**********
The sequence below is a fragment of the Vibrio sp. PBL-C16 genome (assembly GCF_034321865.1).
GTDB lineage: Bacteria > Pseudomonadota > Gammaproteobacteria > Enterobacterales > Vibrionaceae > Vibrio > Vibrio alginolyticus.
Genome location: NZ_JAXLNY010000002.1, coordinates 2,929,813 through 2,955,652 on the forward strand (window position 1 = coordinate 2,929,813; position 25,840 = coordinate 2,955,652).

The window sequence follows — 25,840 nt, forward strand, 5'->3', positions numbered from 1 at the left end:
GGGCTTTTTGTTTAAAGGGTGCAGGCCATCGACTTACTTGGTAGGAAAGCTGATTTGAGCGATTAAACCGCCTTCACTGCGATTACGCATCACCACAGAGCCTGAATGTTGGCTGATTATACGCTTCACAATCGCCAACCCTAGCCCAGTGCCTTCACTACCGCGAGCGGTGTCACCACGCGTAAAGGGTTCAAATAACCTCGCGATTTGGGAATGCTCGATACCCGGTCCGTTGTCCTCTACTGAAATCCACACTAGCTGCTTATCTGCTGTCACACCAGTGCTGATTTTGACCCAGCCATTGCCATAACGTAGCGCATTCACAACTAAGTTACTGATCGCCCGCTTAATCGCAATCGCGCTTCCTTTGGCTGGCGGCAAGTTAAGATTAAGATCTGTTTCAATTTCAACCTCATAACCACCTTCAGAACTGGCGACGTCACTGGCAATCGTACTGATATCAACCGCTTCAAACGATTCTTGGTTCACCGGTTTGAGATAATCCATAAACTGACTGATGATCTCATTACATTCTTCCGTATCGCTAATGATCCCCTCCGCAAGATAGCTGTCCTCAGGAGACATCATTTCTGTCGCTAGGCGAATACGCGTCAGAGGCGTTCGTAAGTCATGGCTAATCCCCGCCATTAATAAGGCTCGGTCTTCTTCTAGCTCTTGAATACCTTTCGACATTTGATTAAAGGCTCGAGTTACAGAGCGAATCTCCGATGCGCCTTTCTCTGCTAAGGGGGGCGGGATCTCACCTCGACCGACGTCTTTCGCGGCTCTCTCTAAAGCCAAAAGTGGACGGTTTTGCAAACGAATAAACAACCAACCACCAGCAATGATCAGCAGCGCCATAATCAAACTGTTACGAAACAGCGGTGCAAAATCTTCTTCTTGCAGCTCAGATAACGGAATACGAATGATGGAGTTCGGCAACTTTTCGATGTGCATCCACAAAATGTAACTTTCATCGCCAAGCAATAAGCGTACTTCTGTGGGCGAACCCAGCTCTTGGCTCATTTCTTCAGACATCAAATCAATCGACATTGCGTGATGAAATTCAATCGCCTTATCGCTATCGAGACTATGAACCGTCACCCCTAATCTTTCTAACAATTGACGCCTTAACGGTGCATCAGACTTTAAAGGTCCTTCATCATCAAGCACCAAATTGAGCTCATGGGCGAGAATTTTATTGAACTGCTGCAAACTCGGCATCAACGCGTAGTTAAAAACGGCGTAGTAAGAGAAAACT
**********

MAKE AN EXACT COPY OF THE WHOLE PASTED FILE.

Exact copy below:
The sequence below is a fragment of the Vibrio sp. PBL-C16 genome (assembly GCF_034321865.1).
GTDB lineage: Bacteria > Pseudomonadota > Gammaproteobacteria > Enterobacterales > Vibrionaceae > Vibrio > Vibrio alginolyticus.
Genome location: NZ_JAXLNY010000002.1, coordinates 2,929,813 through 2,955,652 on the forward strand (window position 1 = coordinate 2,929,813; position 25,840 = coordinate 2,955,652).

The window sequence follows — 25,840 nt, forward strand, 5'->3', positions numbered from 1 at the left end:
GGGCTTTTTGTTTAAAGGGTGCAGGCCATCGACTTACTTGGTAGGAAAGCTGATTTGAGCGATTAAACCGCCTTCACTGCGATTACGCATCACCACAGAGCCTGAATGTTGGCTGATTATACGCTTCACAATCGCCAACCCTAGCCCAGTGCCTTCACTACCGCGAGCGGTGTCACCACGCGTAAAGGGTTCAAATAACCTCGCGATTTGGGAATGCTCGATACCCGGTCCGTTGTCCTCTACTGAAATCCACACTAGCTGCTTATCTGCTGTCACACCAGTGCTGATTTTGACCCAGCCATTGCCATAACGTAGCGCATTCACAACTAAGTTACTGATCGCCCGCTTAATCGCAATCGCGCTTCCTTTGGCTGGCGGCAAGTTAAGATTAAGATCTGTTTCAATTTCAACCTCATAACCACCTTCAGAACTGGCGACGTCACTGGCAATCGTACTGATATCAACCGCTTCAAACGATTCTTGGTTCACCGGTTTGAGATAATCCATAAACTGACTGATGATCTCATTACATTCTTCCGTATCGCTAATGATCCCCTCCGCAAGATAGCTGTCCTCAGGAGACATCATTTCTGTCGCTAGGCGAATACGCGTCAGAGGCGTTCGTAAGTCATGGCTAATCCCCGCCATTAATAAGGCTCGGTCTTCTTCTAGCTCTTGAATACCTTTCGACATTTGATTAAAGGCTCGAGTTACAGAGCGAATCTCCGATGCGCCTTTCTCTGCTAAGGGGGGCGGGATCTCACCTCGACCGACGTCTTTCGCGGCTCTCTCTAAAGCCAAAAGTGGACGGTTTTGCAAACGAATAAACAACCAACCACCAGCAATGATCAGCAGCGCCATAATCAAACTGTTACGAAACAGCGGTGCAAAATCTTCTTCTTGCAGCTCAGATAACGGAATACGAATGATGGAGTTCGGCAACTTTTCGATGTGCATCCACAAAATGTAACTTTCATCGCCAAGCAATAAGCGTACTTCTGTGGGCGAACCCAGCTCTTGGCTCATTTCTTCAGACATCAAATCAATCGACATTGCGTGATGAAATTCAATCGCCTTATCGCTATCGAGACTATGAACCGTCACCCCTAATCTTTCTAACAATTGACGCCTTAACGGTGCATCAGACTTTAAAGGTCCTTCATCATCAAGCACCAAATTGAGCTCATGGGCGAGAATTTTATTGAACTGCTGCAAACTCGGCATCAACGCGTAGTTAAAAACGGCGTAGTAAGAGAAAACT